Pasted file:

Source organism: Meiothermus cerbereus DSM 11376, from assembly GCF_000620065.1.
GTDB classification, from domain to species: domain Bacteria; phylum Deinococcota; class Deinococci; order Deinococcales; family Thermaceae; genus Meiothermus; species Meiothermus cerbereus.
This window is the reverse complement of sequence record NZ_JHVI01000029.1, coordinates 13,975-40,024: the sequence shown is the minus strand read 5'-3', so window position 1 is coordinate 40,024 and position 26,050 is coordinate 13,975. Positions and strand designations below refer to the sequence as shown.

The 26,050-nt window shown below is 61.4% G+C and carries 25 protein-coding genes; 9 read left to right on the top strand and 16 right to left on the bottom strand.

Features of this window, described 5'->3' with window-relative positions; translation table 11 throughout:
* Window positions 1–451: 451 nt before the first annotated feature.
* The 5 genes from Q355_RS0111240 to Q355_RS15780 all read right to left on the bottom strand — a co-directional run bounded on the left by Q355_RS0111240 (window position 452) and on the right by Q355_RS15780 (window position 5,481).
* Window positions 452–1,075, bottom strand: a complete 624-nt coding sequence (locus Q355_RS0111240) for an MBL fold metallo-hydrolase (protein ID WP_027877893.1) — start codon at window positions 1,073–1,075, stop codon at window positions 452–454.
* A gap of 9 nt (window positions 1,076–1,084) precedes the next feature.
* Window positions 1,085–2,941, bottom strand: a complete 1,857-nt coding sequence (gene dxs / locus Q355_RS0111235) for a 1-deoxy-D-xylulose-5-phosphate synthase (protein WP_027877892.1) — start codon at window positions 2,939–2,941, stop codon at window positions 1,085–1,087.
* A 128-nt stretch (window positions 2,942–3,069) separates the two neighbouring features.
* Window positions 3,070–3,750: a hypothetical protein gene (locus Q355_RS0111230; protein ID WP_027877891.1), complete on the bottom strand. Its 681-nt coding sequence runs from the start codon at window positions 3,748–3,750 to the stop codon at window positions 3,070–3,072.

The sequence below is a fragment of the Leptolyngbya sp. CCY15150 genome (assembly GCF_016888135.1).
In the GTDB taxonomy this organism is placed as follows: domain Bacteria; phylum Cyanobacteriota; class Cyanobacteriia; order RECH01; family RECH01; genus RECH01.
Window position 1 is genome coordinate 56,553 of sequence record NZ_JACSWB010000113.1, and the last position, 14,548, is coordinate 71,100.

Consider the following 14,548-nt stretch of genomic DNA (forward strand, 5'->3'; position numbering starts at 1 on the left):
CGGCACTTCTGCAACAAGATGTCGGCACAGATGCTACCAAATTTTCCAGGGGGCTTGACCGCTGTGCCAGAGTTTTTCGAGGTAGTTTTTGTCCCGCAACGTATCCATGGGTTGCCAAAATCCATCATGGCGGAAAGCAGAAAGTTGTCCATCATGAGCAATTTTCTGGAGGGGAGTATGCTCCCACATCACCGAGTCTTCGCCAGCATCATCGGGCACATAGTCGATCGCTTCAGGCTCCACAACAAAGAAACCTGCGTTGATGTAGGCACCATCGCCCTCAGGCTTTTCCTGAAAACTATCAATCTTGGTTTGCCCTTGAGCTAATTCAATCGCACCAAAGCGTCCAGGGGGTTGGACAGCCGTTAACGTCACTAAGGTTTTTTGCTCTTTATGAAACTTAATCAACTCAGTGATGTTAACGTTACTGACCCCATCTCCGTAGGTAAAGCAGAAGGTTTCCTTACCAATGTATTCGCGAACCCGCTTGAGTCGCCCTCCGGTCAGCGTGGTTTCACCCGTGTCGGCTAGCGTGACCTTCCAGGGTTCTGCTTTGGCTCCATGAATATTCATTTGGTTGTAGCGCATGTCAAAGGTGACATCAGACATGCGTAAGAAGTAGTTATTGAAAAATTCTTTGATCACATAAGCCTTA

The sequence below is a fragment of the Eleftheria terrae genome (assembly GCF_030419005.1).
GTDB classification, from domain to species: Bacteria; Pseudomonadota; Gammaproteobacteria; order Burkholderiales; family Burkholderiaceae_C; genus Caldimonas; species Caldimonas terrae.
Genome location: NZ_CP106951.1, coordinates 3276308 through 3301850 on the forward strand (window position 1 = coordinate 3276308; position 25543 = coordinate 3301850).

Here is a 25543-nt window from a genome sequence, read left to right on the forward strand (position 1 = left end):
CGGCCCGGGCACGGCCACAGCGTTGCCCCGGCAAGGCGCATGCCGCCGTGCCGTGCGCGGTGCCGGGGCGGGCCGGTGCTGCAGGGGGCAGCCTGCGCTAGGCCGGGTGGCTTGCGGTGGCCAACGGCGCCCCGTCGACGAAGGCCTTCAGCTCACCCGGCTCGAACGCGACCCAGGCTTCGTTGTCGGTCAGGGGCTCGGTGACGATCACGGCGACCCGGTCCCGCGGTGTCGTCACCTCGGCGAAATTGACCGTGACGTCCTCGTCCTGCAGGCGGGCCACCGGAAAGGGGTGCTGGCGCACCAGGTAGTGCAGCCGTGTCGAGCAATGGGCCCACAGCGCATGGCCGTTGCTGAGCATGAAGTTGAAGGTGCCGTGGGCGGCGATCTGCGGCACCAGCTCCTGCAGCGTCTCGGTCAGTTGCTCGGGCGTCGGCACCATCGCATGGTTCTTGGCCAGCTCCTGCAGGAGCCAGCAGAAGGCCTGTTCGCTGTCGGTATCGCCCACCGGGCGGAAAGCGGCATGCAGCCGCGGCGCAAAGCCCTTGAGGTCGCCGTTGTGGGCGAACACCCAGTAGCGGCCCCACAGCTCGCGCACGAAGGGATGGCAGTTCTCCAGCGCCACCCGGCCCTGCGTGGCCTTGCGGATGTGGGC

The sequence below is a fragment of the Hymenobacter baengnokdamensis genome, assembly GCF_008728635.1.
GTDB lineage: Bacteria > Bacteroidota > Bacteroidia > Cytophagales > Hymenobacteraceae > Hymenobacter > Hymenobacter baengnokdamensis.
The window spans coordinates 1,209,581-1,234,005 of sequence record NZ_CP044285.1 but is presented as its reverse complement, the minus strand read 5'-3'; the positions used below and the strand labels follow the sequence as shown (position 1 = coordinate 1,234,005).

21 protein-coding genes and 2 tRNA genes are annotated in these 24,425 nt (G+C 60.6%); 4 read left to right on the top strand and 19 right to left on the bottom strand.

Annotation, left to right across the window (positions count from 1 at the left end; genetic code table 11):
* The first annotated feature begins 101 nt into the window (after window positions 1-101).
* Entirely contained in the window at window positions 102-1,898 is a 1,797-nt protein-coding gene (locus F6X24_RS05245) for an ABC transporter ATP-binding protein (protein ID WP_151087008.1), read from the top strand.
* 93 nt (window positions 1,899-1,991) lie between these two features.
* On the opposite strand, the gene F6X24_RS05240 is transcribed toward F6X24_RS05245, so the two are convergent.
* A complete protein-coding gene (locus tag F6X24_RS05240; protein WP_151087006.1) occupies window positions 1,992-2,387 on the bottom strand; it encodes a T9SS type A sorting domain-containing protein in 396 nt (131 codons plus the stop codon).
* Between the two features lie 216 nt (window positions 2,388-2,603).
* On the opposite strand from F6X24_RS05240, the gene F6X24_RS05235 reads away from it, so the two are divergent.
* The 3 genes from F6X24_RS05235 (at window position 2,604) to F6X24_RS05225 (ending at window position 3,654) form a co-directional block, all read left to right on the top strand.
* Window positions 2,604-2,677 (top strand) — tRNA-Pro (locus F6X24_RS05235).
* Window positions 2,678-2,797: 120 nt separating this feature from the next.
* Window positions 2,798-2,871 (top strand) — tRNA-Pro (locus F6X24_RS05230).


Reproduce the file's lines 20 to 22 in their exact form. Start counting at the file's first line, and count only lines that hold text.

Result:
Genome location: NZ_CP106951.1, coordinates 3276308 through 3301850 on the forward strand (window position 1 = coordinate 3276308; position 25543 = coordinate 3301850).

Here is a 25543-nt window from a genome sequence, read left to right on the forward strand (position 1 = left end):
CGGCCCGGGCACGGCCACAGCGTTGCCCCGGCAAGGCGCATGCCGCCGTGCCGTGCGCGGTGCCGGGGCGGGCCGGTGCTGCAGGGGGCAGCCTGCGCTAGGCCGGGTGGCTTGCGGTGGCCAACGGCGCCCCGTCGACGAAGGCCTTCAGCTCACCCGGCTCGAACGCGACCCAGGCTTCGTTGTCGGTCAGGGGCTCGGTGACGATCACGGCGACCCGGTCCCGCGGTGTCGTCACCTCGGCGAAATTGACCGTGACGTCCTCGTCCTGCAGGCGGGCCACCGGAAAGGGGTGCTGGCGCACCAGGTAGTGCAGCCGTGTCGAGCAATGGGCCCACAGCGCATGGCCGTTGCTGAGCATGAAGTTGAAGGTGCCGTGGGCGGCGATCTGCGGCACCAGCTCCTGCAGCGTCTCGGTCAGTTGCTCGGGCGTCGGCACCATCGCATGGTTCTTGGCCAGCTCCTGCAGGAGCCAGCAGAAGGCCTGTTCGCTGTCGGTATCGCCCACCGGGCGGAAAGCGGCATGCAGCCGCGGCGCAAAGCCCTTGAGGTCGCCGTTGTGGGCGAACACCCAGTAGCGGCCCCACAGCTCGCGCACGAAGGGATGGCAGTTCTCCAGCGCCACCCGGCCCTGCGTGGCCTTGCGGATGTGGGC